Emmy’s Big Question: Who is Temple Grandin?

One of the big winner at last night’s Emmy Awards was an HBO film called Temple Grandin. It won Emmys  for Outstanding Made For Television Movie, Outstanding Supporting Actor in a Miniseries or a Movie – David Strathairn, Outstanding Lead Actress in a Miniseries or a Movie – Claire Danes, Outstanding Directing for a Miniseries – Mick Jackson, and Outstanding Supporting Actress in a Miniseries or a Movie – Julia Ormond. The movie is a biopic of Dr. Temple Grandin, a woman with autism who has become one of the top scientists in the humane livestock handling industry. Born in 1947, Grandin was diagnosed early in life with “brain damage” (the term autism hadn’t been termed yet)- she was unable to speak until she was 4 years old; she was socially withdrawn and had frequent tantrums. Typically, a child with these symptoms at that point in history would be institutionalized, however Temple’s mother refused to allow this to happen. Instead she gave her speech therapy, put her in a structured nursery school and hired a nanny who spent hours playing with her. With the support of her mother, her aunt and a number of teachers at school, Temple eventually went on to get a doctorate in Animal Science from Arizona State University and became a professor at Colorado State University. She was the subject of an Oliver Sachs book- An Anthropologist on Mars, and wrote a number of books telling her own story about being autistic including :The Way I See It: A Personal Look at Autism and Asperger’s, and Thinking in Pictures. Grandin has been an advocate promoting humane livestock handling processes. Her Livestock Web site has entire sections on how to improve standards in slaughter plants and livestock farms. She has also been an renowned public advocate for those born on the autistic spectrum. She has been the subject of a number of documentaries about her life. Links to excerpts of these can be found here:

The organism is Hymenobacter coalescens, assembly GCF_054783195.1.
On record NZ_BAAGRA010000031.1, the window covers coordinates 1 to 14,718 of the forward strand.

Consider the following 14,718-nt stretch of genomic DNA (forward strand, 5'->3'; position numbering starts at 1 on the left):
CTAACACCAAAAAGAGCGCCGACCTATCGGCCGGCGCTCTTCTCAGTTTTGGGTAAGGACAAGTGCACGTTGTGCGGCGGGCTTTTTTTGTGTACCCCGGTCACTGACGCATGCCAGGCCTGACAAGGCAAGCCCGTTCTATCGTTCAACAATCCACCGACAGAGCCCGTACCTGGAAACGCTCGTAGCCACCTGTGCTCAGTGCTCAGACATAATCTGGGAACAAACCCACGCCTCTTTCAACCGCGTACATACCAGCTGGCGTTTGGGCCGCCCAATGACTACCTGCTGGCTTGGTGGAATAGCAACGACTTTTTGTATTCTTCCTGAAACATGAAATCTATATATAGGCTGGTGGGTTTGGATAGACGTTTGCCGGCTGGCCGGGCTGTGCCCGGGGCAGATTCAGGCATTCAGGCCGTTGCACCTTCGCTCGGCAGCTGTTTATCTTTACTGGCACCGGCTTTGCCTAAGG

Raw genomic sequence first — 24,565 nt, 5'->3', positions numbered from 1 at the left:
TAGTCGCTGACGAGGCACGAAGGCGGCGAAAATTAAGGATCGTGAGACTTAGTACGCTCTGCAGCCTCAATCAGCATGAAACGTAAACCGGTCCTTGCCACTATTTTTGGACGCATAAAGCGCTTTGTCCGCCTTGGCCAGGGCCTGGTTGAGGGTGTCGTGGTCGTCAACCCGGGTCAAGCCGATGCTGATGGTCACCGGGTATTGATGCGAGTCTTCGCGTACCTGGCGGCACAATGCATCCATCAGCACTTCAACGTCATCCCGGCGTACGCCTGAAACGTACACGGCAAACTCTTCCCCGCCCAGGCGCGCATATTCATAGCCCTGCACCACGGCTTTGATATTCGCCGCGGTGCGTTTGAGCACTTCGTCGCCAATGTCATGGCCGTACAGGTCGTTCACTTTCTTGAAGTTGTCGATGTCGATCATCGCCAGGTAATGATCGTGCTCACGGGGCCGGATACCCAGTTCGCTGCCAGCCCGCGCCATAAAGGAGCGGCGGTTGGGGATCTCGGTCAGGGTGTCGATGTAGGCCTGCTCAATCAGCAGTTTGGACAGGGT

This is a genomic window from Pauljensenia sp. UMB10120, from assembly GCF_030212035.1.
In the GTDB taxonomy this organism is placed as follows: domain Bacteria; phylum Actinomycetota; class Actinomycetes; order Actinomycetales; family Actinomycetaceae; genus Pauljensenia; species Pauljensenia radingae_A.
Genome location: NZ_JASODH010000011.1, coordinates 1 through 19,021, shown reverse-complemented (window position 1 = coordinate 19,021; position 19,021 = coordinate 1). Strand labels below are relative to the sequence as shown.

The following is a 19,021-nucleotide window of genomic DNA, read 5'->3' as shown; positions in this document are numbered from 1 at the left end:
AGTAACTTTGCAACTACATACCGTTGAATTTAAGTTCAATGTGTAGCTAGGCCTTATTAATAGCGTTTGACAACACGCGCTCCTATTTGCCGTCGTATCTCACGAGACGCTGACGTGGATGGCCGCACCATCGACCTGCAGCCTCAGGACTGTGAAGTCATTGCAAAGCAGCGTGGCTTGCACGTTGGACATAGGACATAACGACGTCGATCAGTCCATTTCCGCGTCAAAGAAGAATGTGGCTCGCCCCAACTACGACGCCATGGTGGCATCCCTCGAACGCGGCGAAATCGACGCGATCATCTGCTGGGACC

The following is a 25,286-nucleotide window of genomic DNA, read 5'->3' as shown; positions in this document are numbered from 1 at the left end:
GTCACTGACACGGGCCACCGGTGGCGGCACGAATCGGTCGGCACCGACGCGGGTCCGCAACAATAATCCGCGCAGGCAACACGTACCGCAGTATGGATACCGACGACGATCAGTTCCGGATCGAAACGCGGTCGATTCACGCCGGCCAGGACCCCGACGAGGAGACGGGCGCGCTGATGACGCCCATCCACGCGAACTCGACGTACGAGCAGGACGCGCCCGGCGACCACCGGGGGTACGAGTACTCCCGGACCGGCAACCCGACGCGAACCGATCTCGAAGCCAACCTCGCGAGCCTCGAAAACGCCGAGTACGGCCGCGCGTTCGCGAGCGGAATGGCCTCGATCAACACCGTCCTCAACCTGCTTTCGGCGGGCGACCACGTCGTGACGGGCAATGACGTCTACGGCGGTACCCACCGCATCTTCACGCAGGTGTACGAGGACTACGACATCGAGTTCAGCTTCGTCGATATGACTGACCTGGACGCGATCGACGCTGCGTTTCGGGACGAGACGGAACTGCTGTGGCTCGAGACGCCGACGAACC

The Woman who Thinks Like a Cow.

Stairway to Heaven — Temple Grandin Part 1

Asperger’s Syndrome (AS) is a developmental disorder which is part of the Autistic Spectrum Disorders (ASD)– a group of neurological conditions characterized by a greater or lesser degree of impairment in communication and social skills, as well as repetitive or restrictive patterns of thought and behavior. Individuals with AS are differentiated from others with autism in that they retain their early language  and cognitive skills, and tend to be less severely impaired than those with autism.

Like those with autism, those with AS tend to be socially awkward, have difficulty with changes in routine, have clumsy and uncoordinated motor movements, and engage in repetitive routines or rituals. The most distinguishing symptom of AS is an individual’s obsessive interest in a single object or topic to the exclusion of any other. They frequently have such expertise in this topic, and speak with such formal speech patterns, that they seem like little professors. Children with AS are isolated because of their poor social skills and narrow interests.

The cause of autism and Asperger’s Syndrome are unknown. There is no known “cure,” however much can be done to help these individuals. The ideal treatment for AS coordinates therapies that address the three core symptoms of the disorder:  poor communication skills, obsessive or repetitive routines,and physical clumsiness.  There is no single best treatment package for all children with AS, but most professionals agree that the earlier the intervention, the better.

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Mark Boguski, M.D., Ph.D. is on the faculty of Harvard Medical School and is a member of the Society for Participatory Medicine, "a movement in which networked patients shift from being mere passengers to responsible drivers of their health" and in which professional health care providers encourage "empowered patients" and value them as full partners in managing their health and wellness.

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